Every chicken keeper needs to have a strategy for what to do with the superfluous roosters. Are you going to sell them, give them away, just put up with them, give them (secretly) to a neighbor, or eat ’em?
I vote the latter. I had two accomplished hens last summer show up with chicks. You remember, don’t you, Gentle Reader? I wrote about patient Helen, who sat in a nest in the compost bin, and hatched out four adorable balls of fluff in July. A broody hen successfully hatching out chicks, subsequently becoming a mama, is always cause for rejoicing at our place, where we love babies of every stripe and species.
But here’s the thing: out of four chicks born, one or two or three of them will be male, and will–within months–be strutting, crowing, posturing, scrabbling young roosters. To keep too many roosters in your flock will destroy the peace of the hen house and the farmyard. They will embarrass you in front of your friends. They will wake up your neighbors. They may chase your toddlers. They will bring sorrow to your house.
We perpetually have too many roosters: doggonit, those little bantam roosters are so cute, they always earn names (“Steve Brody,” “Colonel Klink,” “Sir Galahad,” “Fezzick,” to name a few) and the named chickens are here forever. But I regularly butcher the bigger roosters, to keep the hens from getting too much attention (ahem) and the barnyard from being too crazy.
I like a rooster or two, I really do: but in terms of rooster, a little goes a long way.
Recently we butchered the “Idiot Quads,” the four mixed-breed roosters that had been driving me crazy for a few months, and I socked two of them away into our (o’erful) freezer, and put two of them in my biggest stockpot to eat with dumplings for supper.
This recipe is ease in itself, so if you’ve spent time culling roosters and don’t feel like spending much time in the kitchen, but you need a terrifically delicious dinner to feed to your butchering crew, you’re all set with this recipe. Also you don’t have to use roosters: a meaty old hen will work just as well, as will a chicken from the store. The only hard part is cutting the thing up (unless you keep your knives sharper than I do mine . . . which . . . you probably do).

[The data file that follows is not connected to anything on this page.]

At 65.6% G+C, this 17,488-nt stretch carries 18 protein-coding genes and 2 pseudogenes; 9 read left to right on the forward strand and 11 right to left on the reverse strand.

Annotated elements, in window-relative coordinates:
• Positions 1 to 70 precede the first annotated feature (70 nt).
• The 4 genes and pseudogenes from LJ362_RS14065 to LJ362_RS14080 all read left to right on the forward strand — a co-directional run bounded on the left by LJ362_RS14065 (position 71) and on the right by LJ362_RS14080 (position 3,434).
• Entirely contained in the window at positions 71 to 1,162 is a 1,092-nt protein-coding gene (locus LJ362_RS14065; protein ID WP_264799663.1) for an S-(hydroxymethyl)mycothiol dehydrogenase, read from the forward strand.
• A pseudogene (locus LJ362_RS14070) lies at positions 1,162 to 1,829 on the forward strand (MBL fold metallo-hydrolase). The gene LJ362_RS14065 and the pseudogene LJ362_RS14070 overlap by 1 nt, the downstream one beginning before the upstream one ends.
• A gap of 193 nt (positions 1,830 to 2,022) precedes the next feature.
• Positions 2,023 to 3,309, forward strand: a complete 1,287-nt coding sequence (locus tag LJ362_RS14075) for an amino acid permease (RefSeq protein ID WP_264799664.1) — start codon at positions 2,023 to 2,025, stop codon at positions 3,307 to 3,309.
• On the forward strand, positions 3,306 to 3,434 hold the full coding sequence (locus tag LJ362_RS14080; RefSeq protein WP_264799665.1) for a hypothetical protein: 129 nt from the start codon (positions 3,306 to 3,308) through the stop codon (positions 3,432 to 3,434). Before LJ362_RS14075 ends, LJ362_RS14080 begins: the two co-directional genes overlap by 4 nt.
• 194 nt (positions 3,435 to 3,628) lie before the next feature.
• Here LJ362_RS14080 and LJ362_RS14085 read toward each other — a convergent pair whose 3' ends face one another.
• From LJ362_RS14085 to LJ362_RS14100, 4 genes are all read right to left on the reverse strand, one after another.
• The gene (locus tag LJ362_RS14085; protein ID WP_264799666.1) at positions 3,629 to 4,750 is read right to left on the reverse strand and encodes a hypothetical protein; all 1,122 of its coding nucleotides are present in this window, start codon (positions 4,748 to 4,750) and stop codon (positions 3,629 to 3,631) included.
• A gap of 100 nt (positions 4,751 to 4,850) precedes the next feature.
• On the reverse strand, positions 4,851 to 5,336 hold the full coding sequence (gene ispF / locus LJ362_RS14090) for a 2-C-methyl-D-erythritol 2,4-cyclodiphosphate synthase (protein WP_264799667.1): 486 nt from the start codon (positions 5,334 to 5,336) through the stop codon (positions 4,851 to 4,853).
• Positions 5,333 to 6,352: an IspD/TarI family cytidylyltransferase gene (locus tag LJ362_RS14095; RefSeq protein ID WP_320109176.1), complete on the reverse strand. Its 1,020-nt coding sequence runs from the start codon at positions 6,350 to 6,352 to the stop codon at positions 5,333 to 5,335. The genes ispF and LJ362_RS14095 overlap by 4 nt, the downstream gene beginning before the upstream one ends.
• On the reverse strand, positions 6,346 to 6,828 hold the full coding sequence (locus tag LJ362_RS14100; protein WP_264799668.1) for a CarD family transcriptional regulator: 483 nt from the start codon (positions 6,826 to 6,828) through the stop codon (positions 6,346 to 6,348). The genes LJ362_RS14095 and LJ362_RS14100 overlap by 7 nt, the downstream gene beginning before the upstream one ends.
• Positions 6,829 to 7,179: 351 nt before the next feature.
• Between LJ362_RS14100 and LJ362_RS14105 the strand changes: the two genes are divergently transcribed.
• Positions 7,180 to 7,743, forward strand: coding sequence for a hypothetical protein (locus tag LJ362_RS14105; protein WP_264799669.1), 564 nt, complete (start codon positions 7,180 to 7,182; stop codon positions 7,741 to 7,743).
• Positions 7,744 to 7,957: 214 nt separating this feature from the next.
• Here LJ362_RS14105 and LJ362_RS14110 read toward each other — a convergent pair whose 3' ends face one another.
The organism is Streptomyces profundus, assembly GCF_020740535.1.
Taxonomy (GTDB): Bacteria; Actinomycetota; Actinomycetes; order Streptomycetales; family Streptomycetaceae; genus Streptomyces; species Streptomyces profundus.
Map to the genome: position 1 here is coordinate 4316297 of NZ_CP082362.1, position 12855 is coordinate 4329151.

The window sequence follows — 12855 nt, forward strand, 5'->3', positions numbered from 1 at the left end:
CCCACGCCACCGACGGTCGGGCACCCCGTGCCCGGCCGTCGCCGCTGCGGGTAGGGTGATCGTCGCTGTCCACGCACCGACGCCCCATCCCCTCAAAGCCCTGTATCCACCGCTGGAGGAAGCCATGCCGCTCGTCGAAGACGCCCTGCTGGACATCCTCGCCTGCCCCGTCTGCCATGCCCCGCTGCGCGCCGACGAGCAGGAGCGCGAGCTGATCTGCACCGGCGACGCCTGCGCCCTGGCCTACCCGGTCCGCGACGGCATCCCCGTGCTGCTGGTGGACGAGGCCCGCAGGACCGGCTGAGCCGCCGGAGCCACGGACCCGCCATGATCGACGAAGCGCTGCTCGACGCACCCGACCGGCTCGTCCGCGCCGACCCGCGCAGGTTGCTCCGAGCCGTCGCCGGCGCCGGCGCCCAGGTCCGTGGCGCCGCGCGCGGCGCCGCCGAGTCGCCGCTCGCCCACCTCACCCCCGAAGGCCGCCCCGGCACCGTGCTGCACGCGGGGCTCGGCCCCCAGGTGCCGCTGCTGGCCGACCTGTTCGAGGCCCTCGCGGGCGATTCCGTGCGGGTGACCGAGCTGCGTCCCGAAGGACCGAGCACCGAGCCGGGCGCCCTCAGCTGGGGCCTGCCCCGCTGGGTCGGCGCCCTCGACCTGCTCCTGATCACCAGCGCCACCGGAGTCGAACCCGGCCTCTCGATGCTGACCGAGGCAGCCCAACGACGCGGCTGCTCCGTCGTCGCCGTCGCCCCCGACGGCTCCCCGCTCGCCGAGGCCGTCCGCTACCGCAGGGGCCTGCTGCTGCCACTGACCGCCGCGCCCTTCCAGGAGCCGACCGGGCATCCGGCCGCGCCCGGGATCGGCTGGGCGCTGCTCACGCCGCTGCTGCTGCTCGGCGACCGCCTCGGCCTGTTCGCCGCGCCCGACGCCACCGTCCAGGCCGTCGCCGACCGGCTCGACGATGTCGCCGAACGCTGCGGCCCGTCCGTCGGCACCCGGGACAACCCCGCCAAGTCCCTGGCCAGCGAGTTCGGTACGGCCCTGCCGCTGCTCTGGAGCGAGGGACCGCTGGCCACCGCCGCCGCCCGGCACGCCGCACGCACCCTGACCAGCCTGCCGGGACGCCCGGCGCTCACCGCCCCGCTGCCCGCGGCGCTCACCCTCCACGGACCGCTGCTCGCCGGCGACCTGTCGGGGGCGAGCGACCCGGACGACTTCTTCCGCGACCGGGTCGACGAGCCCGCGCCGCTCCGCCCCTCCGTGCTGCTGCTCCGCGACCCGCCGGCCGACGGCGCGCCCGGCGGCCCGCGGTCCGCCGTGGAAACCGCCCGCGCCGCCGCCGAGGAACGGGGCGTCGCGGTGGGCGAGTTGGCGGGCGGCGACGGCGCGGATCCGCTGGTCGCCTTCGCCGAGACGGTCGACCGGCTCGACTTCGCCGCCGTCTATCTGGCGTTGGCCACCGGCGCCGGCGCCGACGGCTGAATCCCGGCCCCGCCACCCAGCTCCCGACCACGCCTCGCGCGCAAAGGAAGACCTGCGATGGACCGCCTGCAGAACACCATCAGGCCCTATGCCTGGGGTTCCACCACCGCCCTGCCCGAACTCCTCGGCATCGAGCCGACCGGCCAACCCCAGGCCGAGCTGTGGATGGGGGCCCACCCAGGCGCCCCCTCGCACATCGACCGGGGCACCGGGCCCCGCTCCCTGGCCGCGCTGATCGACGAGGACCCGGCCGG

Here’s the recipe:
- 1 large 3- to 4-pound chicken or rooster, cut into serving pieces
- 3 whole cloves
- 2 large onions, cut into quarters
- 6 carrots, peeled and cut into quarters
- 8 to 10 fresh mushrooms, cleaned and halved
- 2 large cloves garlic, smashed and diced
- 1 tsp fresh sweet marjoram, finely chopped
- 1 tsp fresh thyme, finely chopped
- 4 sprigs fresh parsley, chopped
- 2 tsp salt
- 1 tsp freshly ground pepper
- 1 cup dry white wine
- ½ cup sour cream
- ½ cup plain yogurt
- Herbed Dumplings:
- 2 cups flour
- 1 Tb baking powder
- ¼ tsp salt
- ½ cup melted butter
- 1 Tb honey
- 1 cup whole milk
- 1 Tb chopped fresh herbs (parsley and/or thyme and/or chives are very nice)
- Preheat oven to 375 degrees.
- Butter a deep, oven-proof casserole dish that can also be put on stove-top burner, or a dutch oven with a lid.
- Remove excess skin and fat from chicken pieces, and put into casserole.
- Stick cloves into the onion pieces.
- Add all vegetables, herbs, and seasonings, and pour the wine over all.
- Cover casserole and bake in oven until chicken is barely tender, about 1 to 2 hours (the rooster will take longer to become tender). Don't overcook!
- (Note: if you want to double this recipe and make it in your big stock pot, it works just as well to cook it on the stovetop.)
- Make dumpling dough: Mix dry ingredients in medium bowl.
- Mix wet ingredients, then add wet to dry, mixing until dough begins to come together.
- Remove casserole from oven, and put on stove top, on medium heat. Stir sour cream into the casserole, and when the chicken and vegetables are just bubbling, drop the dumplings from a teaspoon all around the edge of the casserole. Simmer 10 minutes uncovered, and then 10 minutes covered.
- Serve right away, giving each diner a generous portion of stew and several fluffy dumplings.
Please let me know in the comments if you make this recipe. I’ll be thinking aboutcha! *hugs*
More from my site
- 7 things you really must keep in your chicken coop this winter
- A happy list: January garden to-dos :)